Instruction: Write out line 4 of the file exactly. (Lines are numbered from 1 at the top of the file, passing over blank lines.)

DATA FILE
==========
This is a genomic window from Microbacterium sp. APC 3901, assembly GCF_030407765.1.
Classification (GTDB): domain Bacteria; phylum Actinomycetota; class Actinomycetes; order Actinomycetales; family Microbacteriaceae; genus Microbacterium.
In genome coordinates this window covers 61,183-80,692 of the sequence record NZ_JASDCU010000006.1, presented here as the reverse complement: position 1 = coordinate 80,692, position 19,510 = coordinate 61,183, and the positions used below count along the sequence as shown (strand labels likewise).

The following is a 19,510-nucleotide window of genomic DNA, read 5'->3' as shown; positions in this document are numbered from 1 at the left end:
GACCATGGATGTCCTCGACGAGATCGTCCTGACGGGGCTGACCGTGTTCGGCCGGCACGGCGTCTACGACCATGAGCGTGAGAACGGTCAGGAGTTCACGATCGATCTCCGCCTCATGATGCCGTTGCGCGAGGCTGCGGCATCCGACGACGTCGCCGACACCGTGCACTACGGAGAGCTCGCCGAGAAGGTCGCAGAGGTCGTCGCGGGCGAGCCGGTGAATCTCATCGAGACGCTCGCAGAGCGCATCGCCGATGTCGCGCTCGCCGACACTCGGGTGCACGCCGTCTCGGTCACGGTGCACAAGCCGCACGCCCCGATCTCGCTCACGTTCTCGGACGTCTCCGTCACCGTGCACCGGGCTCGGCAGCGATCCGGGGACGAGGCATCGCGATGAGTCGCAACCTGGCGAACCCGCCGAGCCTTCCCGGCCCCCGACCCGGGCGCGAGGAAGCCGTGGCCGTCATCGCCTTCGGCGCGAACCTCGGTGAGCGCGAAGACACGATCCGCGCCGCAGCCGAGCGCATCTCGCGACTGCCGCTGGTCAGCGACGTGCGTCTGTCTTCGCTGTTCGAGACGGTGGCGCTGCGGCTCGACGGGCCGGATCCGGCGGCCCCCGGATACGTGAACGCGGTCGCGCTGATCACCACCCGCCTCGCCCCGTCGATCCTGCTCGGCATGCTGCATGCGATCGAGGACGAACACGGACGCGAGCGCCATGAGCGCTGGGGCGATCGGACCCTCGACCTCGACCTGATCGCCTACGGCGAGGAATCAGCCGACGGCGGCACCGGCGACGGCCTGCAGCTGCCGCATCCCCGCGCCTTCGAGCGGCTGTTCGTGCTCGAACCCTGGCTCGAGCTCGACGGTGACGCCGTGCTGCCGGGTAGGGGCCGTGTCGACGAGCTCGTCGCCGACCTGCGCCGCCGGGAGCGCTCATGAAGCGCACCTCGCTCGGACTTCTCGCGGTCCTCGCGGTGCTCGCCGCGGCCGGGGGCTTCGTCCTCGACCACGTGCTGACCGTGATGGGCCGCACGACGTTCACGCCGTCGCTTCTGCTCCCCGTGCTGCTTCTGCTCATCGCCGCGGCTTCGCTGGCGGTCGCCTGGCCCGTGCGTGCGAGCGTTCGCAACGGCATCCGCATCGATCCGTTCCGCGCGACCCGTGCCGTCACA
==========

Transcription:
The following is a 19,510-nucleotide window of genomic DNA, read 5'->3' as shown; positions in this document are numbered from 1 at the left end: